In the past two years, legislators have suggested seven amendments to the state’s constitution, ranging in hunting and fishing rights to the legislative start date.
One of the amendments — Amendment G — could change the use of income tax revenue. As it stands, the Utah constitution limits income tax revenue spending only to public education and higher education spending.
Andrea Himoff is the executive director of Action Utah — a non-partisan organization that works to help people cast informed votes. Speaking in a Facebook web series last week, Himoff says in the eyes of lawmakers the amendment is about balancing the state budget.
“The problem is that sales tax revenue has been declining steadily over the years and threatens to no longer cover the other items in the state budget,” Himoff said. “Legislators perceived that there's more income tax revenue than is needed for education, and not enough sales tax revenue to cover other costs, like transportation, health care and social services.”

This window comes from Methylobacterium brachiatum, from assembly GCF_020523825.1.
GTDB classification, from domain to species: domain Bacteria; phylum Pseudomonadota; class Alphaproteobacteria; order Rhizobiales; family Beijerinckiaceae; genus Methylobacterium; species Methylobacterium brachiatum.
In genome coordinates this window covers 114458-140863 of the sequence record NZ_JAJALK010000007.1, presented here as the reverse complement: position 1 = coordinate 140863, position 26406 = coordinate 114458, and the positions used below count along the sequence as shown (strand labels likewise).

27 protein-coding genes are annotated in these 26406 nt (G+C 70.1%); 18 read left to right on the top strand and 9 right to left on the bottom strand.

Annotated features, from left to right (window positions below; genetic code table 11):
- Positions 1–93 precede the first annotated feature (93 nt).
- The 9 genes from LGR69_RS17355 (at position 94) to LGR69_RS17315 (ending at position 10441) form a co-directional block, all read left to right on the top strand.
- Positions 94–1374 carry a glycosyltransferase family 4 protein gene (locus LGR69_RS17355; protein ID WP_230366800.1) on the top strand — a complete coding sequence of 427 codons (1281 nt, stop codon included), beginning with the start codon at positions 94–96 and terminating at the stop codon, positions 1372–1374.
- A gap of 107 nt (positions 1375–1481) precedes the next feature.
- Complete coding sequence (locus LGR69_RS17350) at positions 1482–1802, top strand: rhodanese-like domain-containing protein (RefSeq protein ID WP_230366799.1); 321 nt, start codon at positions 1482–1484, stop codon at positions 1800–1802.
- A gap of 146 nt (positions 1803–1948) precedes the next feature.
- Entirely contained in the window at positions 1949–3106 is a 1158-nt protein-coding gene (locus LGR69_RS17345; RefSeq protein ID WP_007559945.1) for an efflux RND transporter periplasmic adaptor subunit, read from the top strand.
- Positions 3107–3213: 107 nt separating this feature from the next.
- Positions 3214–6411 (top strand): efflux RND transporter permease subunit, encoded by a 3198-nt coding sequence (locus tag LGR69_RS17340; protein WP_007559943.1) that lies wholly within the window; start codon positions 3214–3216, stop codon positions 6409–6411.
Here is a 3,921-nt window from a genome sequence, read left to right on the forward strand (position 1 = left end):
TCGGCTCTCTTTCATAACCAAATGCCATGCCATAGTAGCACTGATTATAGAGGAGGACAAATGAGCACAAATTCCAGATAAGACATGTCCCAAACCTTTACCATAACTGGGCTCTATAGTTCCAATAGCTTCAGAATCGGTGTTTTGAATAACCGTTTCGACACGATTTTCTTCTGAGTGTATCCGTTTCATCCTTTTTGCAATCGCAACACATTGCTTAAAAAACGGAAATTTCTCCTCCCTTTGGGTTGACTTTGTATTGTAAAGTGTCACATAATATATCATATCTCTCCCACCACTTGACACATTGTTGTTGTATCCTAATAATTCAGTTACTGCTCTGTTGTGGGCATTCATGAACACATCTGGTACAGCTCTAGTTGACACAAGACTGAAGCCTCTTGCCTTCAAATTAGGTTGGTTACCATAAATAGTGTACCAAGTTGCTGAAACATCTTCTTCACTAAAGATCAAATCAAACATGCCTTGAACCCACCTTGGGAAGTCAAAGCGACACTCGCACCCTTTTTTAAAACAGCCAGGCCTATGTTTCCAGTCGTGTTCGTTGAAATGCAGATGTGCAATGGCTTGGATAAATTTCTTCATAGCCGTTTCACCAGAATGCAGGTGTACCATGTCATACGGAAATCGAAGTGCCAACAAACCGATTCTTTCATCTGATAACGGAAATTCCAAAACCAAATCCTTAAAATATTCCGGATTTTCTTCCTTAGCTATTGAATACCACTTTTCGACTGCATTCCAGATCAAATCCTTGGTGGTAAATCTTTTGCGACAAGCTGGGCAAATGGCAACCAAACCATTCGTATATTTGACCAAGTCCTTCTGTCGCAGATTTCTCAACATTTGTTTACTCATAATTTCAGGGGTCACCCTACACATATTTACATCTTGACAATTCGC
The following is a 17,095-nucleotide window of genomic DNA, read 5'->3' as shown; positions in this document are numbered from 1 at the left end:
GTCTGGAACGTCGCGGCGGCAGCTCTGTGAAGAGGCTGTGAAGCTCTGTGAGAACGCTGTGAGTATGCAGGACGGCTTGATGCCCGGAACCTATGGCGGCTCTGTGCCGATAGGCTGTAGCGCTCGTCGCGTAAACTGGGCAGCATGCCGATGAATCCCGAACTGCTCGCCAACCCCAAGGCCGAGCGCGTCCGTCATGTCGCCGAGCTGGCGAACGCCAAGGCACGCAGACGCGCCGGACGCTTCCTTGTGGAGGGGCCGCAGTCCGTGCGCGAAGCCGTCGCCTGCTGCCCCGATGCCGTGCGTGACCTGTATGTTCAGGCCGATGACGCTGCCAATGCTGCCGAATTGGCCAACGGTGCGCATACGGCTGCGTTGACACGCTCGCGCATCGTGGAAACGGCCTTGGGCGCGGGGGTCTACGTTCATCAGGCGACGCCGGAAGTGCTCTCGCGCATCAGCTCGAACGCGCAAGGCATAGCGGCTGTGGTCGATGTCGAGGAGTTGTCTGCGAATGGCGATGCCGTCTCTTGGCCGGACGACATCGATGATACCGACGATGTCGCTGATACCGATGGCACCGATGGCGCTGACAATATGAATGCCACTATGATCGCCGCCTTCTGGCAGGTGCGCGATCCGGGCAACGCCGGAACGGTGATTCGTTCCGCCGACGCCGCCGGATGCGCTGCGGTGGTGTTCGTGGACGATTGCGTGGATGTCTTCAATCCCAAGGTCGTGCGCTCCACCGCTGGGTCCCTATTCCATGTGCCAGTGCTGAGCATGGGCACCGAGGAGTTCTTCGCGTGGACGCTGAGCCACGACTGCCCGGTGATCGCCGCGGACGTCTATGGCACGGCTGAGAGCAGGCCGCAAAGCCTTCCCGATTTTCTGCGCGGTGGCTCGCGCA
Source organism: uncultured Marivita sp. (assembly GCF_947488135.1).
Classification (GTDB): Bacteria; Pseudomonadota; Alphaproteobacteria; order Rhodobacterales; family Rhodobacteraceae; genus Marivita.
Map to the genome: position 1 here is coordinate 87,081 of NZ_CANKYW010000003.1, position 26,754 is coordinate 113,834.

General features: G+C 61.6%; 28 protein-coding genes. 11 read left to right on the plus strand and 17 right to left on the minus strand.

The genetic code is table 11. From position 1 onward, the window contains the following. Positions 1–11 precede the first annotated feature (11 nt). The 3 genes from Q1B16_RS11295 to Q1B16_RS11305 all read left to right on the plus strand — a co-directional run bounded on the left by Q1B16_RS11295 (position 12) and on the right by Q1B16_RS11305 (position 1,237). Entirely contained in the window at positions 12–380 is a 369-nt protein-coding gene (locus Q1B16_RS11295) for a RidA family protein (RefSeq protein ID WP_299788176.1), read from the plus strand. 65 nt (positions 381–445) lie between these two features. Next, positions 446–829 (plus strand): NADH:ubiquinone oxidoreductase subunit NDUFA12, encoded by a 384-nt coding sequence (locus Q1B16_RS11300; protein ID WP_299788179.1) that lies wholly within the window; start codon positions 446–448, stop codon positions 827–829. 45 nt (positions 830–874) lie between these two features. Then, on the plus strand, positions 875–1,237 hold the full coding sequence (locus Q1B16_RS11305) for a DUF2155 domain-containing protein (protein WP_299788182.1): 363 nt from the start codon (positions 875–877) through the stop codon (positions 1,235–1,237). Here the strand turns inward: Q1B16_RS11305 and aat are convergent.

Last year, the Utah legislature tried to accommodate for this disparity by passing a tax reform bill, which lowered state income tax, but increased the sales tax with groceries seeing the brunt of the increase.
“The Utah legislature came up with an alternative solution to address the growing budget imbalance question while creating protections for education funding,” she said.
But after public outcry, the bill was repealed.
Now voters will have a say in how their income tax revenue is spent. Amendment G would expand the use of revenue from just education to education and social services, specifically services for people with disabilities.
But Himoff said Amendment G doesn’t offer many details on exactly how much money will be used to support disabled people.
“Though it is estimated that roughly 600 million dollars per year would be used for programs pertaining to children and people with disabilities,” she said.
That means $600 million dollars could be taken from the education budget every year. Himoff said education in Utah is already underfunded, so there’s disagreement over the benefits of the amendment.
“There's concern about siphoning off revenues that are currently earmarked solely for education and putting them towards social services, another area that has been traditionally underfunded in Utah,” according to Himoff.
Other amendments on the November ballot include Amendment A, which makes language in the constitution gender neutral. Another amendment would remove the ability to use slavery as a punishment for a crime from the state’s constitution.